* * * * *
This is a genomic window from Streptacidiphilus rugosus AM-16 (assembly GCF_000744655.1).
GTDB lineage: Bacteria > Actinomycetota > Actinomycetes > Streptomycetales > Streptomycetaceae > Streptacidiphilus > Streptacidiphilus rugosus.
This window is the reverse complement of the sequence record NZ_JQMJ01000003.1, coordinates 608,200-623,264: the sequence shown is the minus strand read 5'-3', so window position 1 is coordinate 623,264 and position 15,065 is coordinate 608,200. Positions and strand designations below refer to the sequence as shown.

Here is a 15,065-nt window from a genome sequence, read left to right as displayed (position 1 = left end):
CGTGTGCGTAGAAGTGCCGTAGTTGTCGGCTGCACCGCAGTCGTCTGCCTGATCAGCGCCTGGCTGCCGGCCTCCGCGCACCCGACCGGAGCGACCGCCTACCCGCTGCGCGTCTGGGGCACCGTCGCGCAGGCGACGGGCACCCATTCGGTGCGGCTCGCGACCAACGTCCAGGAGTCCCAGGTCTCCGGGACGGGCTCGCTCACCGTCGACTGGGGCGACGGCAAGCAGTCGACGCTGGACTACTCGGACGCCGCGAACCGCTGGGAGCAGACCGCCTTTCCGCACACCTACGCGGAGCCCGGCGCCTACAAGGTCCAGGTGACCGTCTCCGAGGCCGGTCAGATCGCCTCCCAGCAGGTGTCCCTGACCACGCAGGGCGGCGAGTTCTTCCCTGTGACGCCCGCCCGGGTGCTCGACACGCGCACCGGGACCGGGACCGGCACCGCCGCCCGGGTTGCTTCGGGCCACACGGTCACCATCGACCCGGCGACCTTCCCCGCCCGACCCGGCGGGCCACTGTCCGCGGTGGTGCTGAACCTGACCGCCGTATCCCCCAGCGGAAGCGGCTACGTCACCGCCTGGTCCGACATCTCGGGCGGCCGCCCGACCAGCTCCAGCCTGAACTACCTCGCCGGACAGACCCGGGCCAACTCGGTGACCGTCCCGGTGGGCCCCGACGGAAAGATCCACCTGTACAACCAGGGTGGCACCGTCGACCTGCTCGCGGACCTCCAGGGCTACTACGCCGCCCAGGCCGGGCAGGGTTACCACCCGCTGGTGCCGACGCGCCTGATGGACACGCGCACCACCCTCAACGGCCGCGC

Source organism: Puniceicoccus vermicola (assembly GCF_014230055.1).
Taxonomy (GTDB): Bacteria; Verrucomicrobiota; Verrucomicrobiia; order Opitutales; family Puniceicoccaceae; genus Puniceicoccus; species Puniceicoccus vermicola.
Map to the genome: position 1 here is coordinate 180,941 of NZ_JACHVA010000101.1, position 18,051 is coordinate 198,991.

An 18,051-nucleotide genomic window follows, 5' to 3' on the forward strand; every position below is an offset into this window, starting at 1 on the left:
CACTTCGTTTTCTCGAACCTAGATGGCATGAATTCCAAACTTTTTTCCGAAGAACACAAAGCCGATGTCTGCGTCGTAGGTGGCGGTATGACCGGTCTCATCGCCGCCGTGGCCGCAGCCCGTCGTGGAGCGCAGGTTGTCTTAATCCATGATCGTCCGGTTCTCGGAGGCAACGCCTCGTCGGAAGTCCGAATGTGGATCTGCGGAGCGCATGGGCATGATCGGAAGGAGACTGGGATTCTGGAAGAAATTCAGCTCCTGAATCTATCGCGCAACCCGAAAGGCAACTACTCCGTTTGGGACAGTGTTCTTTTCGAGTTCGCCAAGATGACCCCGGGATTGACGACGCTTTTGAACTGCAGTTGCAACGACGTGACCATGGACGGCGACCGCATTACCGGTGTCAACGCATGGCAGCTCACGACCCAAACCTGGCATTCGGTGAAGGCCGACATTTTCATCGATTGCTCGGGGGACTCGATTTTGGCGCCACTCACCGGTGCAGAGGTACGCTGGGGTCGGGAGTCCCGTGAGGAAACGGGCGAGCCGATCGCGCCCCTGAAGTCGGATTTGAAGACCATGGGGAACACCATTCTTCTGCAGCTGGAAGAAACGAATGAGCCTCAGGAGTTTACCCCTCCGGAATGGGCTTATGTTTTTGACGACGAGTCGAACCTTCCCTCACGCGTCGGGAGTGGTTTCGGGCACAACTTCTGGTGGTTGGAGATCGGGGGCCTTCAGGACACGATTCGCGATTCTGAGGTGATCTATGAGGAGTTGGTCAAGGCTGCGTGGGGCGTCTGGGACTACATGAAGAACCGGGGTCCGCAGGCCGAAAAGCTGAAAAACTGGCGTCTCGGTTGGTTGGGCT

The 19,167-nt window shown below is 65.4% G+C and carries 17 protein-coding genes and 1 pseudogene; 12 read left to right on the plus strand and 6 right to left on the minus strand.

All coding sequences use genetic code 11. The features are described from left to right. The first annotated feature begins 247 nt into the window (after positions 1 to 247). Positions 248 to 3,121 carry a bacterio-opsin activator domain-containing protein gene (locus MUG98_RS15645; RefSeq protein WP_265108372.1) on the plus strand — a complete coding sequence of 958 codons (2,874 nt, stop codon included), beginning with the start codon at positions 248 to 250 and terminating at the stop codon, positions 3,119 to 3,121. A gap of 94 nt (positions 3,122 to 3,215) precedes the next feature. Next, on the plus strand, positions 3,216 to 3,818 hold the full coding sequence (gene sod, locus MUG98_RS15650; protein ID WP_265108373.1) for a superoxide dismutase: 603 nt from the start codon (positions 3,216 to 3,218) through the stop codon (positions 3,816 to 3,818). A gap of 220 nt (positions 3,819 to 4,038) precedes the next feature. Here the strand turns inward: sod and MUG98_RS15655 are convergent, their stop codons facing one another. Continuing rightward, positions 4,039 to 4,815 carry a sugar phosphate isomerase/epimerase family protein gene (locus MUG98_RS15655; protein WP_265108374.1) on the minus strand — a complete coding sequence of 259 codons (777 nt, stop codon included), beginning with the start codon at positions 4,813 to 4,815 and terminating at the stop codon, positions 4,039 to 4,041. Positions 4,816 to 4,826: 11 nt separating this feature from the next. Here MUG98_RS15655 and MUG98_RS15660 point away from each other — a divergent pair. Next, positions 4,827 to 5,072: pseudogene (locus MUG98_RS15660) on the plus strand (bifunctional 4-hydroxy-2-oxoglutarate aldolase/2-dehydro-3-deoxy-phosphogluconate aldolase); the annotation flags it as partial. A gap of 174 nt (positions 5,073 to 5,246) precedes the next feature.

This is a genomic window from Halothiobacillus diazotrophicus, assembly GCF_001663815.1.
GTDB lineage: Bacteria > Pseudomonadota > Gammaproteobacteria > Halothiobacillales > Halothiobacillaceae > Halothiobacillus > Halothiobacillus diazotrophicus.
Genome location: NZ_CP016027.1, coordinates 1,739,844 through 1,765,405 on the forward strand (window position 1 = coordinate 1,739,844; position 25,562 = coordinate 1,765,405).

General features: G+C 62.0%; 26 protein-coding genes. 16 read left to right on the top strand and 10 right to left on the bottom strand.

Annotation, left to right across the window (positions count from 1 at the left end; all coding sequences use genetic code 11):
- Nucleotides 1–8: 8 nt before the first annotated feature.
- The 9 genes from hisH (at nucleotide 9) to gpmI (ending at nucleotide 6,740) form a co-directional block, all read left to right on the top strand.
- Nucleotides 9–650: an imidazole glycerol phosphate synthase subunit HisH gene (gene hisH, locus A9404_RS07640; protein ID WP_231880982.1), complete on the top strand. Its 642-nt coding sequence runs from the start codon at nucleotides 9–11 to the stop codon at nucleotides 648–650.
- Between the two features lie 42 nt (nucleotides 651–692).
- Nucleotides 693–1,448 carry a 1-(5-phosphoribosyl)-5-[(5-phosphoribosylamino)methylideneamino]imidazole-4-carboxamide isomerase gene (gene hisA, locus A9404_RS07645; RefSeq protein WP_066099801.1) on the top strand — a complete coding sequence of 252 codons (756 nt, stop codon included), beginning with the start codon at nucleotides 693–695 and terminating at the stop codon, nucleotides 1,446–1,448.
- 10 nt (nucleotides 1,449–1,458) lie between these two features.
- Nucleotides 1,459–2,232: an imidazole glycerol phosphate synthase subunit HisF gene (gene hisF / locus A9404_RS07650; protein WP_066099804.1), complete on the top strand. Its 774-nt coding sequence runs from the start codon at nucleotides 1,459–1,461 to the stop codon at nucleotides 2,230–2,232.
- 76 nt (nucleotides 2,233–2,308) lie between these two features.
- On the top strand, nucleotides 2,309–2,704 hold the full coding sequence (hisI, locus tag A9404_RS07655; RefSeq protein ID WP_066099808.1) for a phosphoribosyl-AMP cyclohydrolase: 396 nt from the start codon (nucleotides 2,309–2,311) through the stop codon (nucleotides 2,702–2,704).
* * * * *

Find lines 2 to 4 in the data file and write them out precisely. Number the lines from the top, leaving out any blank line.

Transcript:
GTDB lineage: Bacteria > Actinomycetota > Actinomycetes > Streptomycetales > Streptomycetaceae > Streptacidiphilus > Streptacidiphilus rugosus.
This window is the reverse complement of the sequence record NZ_JQMJ01000003.1, coordinates 608,200-623,264: the sequence shown is the minus strand read 5'-3', so window position 1 is coordinate 623,264 and position 15,065 is coordinate 608,200. Positions and strand designations below refer to the sequence as shown.

Here is a 15,065-nt window from a genome sequence, read left to right as displayed (position 1 = left end):